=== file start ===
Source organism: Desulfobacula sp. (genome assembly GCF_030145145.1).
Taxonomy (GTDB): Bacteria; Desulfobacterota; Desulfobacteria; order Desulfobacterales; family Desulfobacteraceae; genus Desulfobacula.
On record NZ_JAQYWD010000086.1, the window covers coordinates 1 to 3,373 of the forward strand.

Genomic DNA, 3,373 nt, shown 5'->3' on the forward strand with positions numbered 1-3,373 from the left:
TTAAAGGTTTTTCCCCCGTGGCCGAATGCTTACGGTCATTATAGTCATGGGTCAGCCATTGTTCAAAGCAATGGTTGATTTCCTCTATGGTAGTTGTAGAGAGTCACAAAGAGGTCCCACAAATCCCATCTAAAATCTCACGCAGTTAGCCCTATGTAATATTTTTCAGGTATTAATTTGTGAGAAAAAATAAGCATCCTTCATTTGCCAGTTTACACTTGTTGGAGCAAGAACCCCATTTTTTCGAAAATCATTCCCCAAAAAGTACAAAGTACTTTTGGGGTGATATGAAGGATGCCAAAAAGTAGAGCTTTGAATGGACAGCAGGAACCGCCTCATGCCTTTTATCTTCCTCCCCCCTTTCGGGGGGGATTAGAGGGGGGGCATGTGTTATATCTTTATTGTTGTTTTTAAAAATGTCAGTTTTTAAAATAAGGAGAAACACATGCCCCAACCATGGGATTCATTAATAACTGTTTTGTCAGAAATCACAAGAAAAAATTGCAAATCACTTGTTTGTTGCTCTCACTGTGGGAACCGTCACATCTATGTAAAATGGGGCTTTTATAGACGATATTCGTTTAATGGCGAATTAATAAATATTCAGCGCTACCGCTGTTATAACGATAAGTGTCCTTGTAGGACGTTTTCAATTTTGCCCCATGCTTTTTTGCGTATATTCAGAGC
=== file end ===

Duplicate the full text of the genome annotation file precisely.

Source organism: Desulfobacula sp. (genome assembly GCF_030145145.1).
Taxonomy (GTDB): Bacteria; Desulfobacterota; Desulfobacteria; order Desulfobacterales; family Desulfobacteraceae; genus Desulfobacula.
On record NZ_JAQYWD010000086.1, the window covers coordinates 1 to 3,373 of the forward strand.

Genomic DNA, 3,373 nt, shown 5'->3' on the forward strand with positions numbered 1-3,373 from the left:
TTAAAGGTTTTTCCCCCGTGGCCGAATGCTTACGGTCATTATAGTCATGGGTCAGCCATTGTTCAAAGCAATGGTTGATTTCCTCTATGGTAGTTGTAGAGAGTCACAAAGAGGTCCCACAAATCCCATCTAAAATCTCACGCAGTTAGCCCTATGTAATATTTTTCAGGTATTAATTTGTGAGAAAAAATAAGCATCCTTCATTTGCCAGTTTACACTTGTTGGAGCAAGAACCCCATTTTTTCGAAAATCATTCCCCAAAAAGTACAAAGTACTTTTGGGGTGATATGAAGGATGCCAAAAAGTAGAGCTTTGAATGGACAGCAGGAACCGCCTCATGCCTTTTATCTTCCTCCCCCCTTTCGGGGGGGATTAGAGGGGGGGCATGTGTTATATCTTTATTGTTGTTTTTAAAAATGTCAGTTTTTAAAATAAGGAGAAACACATGCCCCAACCATGGGATTCATTAATAACTGTTTTGTCAGAAATCACAAGAAAAAATTGCAAATCACTTGTTTGTTGCTCTCACTGTGGGAACCGTCACATCTATGTAAAATGGGGCTTTTATAGACGATATTCGTTTAATGGCGAATTAATAAATATTCAGCGCTACCGCTGTTATAACGATAAGTGTCCTTGTAGGACGTTTTCAATTTTGCCCCATGCTTTTTTGCGTATATTCAGAGC